AI vs. Face-to-Face Verification: Debunking Myths and Identifying the Most Secure Method


After a long period of uncertainty and technological developments, AI is quickly making its way into customer journeys and internal work processes across the board. The newfound accuracy and efficiency of algorithms translate into thousands of use cases, ranging from content generation to autonomous driving and fraud prevention. In terms of the latter, it‘s helping trust service providers detect fraudulent onboarding attempts – some of which are invisible to the human eye. But according to our Chief Product Officer Tomas Zuoza, for now, the benefits and challenges of integrating AI in ID verification come in equal parts.


How does AI-based ID verification work?

When it comes to remote onboarding, service providers have 3 options: to set up a fully manual check (via a conference call), to have an AI-based process with a manual element to it, or to rely entirely on AI. Each model comes with its own set of pros and cons, but at the moment the majority of service providers around the world favor the hybrid approach. Essentially, that means putting AI at the forefront of data verification and running a manual check as a final step in the process. According to Tomas, the human touch offsets the biggest technical flaw of AI: its inability to adapt to new types and sub-types of fraud tactics. “As long as we can establish the traits and nature of a certain attack, we can train AI to recognize it and block such attempts in the future. But fraudsters are constantly coming up with new ways to challenge remote ID verification. Having a manual element in the onboarding process is the best way to detect and block previously unseen attempts, as well as collect data for retraining the algorithm,” Tomas says.

It’s also the most natural way to keep AI algorithms up to date, but according to Tomas, the influence of AI in the onboarding process goes much deeper than that. “We know what happens during the onboarding process – we collect information, AI processes it, then we have the manual check, and then comes the final decision: pass or fail/reapply. That said, we can’t really explain the “how” part when it comes to AI-based ID verification,” he notes. Indeed, to humans, AI is like a black box. But there might be another way to deconstruct it, and that’s where technological progress takes a really interesting turn.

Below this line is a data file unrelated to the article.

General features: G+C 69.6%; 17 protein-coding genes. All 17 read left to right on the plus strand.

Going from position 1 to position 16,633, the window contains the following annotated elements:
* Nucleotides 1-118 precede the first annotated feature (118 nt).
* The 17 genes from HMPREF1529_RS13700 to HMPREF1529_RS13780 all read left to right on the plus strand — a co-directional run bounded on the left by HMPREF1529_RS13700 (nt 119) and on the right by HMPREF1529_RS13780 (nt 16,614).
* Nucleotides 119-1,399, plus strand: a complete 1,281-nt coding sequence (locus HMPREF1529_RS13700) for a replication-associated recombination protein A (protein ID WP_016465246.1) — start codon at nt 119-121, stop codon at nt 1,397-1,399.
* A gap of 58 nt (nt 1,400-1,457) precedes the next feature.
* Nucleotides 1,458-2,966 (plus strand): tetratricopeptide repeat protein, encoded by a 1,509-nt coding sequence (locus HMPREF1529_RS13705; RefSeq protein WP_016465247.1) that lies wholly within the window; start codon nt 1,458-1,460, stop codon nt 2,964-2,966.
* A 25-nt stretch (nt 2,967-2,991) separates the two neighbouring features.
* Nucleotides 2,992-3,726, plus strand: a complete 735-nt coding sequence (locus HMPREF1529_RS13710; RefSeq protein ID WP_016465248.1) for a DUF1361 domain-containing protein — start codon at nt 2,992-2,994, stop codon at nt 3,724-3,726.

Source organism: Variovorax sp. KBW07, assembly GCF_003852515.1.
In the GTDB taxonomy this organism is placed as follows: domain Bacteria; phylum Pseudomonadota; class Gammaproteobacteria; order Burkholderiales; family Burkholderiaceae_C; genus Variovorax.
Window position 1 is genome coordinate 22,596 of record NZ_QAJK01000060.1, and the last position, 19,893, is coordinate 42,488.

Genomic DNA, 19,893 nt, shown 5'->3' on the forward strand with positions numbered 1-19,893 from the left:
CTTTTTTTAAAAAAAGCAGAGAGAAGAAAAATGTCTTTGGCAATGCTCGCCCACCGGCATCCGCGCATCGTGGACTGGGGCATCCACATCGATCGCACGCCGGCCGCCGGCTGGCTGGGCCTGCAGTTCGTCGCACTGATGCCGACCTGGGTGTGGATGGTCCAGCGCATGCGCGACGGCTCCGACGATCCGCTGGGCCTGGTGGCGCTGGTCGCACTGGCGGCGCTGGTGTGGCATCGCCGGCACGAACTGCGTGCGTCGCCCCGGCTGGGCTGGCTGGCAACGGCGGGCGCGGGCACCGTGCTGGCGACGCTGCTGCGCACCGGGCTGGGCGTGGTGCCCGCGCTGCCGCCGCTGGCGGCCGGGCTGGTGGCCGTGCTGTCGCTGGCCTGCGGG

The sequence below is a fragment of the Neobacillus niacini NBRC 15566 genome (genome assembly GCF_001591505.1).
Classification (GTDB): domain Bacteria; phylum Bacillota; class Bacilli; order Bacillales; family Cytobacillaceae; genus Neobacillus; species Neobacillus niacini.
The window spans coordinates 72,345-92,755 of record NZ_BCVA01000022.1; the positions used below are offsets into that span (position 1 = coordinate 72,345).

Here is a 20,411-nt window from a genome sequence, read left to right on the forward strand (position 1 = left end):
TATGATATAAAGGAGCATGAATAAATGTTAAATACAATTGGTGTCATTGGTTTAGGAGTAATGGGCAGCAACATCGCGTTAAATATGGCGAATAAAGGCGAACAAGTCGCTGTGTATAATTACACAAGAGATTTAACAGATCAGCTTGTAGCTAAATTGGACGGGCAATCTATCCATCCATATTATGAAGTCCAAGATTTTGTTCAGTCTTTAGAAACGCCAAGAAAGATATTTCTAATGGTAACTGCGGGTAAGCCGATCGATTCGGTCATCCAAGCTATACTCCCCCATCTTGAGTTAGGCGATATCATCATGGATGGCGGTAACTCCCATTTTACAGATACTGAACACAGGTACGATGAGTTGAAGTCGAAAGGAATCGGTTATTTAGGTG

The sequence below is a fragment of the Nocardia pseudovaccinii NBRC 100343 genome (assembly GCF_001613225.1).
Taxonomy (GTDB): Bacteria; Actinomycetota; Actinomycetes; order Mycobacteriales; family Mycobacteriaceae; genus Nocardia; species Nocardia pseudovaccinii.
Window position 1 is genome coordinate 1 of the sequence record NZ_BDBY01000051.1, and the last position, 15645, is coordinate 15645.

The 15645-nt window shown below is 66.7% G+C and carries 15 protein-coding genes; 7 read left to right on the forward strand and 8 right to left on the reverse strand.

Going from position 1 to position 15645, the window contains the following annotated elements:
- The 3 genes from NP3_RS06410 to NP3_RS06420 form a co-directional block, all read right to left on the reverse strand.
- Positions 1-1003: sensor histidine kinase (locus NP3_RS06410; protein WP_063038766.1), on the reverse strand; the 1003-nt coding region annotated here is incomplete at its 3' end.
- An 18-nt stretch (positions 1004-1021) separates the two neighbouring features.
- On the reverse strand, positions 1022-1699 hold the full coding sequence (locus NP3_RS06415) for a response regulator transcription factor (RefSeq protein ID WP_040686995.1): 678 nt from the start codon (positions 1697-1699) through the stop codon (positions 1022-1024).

Understanding AI’s “thought process” – what‘s beneath the surface?

As a black-box solution, AI makes up only a part of the hybrid onboarding process, leaving some space for adjustment and decision-making during the manual check. In a fully AI-based process, however, the need to understand the reasoning process is unavoidable. „We‘re no longer treating computers as machines. As technology progresses, the main goal in terms of user experience is making computer-generated responses feel and sound as human as possible. AI does that too, but the “problem” is that it “thinks” like humans, too. If I arrive at a certain conclusion and someone else arrives at a different one from the same starting point, who’s to say I’m right and they’re wrong? The more abstract the input, the more “correct” answers we’ll have,” Tomas says. The more subjective the answer is, the more important it is to understand the thought process behind it. But one AI model can only have one designated function with current technology. In other words, explaining the thought process falls beyond the scope of AI that is programmed for ID verification. The solution here is to build an AI model that could understand and explain the decision-making processes of other AI in human terms. According to Tomas, this would be a big step toward an even wider application of AI – especially in heavily regulated industries.